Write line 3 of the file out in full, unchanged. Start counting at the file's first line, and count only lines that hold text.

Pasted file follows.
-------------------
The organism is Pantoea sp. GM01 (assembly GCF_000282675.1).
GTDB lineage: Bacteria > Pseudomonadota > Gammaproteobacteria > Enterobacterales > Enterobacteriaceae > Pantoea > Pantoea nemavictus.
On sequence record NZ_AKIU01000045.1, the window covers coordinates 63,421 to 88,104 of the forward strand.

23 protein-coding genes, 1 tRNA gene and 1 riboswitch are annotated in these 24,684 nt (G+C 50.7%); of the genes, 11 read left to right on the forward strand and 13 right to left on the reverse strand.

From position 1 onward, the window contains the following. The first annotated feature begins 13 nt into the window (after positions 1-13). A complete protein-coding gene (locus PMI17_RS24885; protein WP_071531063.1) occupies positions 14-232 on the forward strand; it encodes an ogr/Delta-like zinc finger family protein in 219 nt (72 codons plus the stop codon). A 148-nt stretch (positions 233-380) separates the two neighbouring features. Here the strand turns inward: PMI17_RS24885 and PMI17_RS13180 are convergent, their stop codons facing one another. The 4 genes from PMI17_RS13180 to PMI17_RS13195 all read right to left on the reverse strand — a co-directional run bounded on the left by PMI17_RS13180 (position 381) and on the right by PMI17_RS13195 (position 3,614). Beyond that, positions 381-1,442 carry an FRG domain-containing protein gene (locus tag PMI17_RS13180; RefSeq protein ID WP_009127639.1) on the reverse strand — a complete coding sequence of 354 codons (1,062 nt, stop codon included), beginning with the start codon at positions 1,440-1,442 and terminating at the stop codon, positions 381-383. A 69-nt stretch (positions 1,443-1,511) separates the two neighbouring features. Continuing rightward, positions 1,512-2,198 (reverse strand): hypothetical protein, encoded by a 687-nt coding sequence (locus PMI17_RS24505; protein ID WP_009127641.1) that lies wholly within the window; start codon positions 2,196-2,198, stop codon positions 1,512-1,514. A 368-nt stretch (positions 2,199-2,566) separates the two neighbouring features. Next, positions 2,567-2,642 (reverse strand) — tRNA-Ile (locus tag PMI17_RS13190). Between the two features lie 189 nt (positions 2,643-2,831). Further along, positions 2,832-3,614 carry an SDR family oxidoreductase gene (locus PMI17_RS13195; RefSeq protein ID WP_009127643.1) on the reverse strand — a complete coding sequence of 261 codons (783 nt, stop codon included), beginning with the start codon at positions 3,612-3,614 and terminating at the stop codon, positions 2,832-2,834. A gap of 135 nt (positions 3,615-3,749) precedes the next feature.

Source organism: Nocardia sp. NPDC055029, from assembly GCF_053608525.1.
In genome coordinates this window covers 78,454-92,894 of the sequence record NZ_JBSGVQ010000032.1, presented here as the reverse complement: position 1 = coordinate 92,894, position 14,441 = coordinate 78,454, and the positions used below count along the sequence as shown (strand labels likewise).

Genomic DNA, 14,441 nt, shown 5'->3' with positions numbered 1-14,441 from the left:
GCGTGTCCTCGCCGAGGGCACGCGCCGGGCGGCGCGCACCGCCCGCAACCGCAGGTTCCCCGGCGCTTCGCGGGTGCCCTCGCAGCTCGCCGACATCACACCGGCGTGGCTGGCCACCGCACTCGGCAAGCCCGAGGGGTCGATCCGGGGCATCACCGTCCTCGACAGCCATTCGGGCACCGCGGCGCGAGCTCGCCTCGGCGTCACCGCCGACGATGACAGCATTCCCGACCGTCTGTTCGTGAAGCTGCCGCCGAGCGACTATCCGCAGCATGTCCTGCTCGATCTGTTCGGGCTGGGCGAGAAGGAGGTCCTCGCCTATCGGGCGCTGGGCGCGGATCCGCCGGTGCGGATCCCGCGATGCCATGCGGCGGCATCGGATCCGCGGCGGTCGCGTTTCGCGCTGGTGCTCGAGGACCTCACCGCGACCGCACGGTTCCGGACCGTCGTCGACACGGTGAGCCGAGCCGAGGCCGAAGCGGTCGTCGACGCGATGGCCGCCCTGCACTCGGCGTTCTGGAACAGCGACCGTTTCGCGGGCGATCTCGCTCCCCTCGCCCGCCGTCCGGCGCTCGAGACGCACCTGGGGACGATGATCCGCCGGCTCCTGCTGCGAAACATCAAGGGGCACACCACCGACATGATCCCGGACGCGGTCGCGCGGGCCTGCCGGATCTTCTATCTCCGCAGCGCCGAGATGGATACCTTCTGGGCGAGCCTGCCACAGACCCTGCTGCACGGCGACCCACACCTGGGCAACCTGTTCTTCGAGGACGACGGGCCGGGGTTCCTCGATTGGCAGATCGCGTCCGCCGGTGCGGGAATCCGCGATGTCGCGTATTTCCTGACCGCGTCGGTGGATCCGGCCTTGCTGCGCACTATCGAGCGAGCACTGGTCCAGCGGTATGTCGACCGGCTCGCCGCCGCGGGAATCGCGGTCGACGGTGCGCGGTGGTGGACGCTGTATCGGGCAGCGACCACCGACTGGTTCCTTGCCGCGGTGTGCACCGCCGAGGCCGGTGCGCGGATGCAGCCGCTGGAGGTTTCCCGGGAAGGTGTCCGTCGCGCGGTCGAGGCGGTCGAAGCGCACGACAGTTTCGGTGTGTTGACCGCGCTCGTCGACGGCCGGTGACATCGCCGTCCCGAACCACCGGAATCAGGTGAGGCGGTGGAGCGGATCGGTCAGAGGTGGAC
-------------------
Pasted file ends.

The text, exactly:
On sequence record NZ_AKIU01000045.1, the window covers coordinates 63,421 to 88,104 of the forward strand.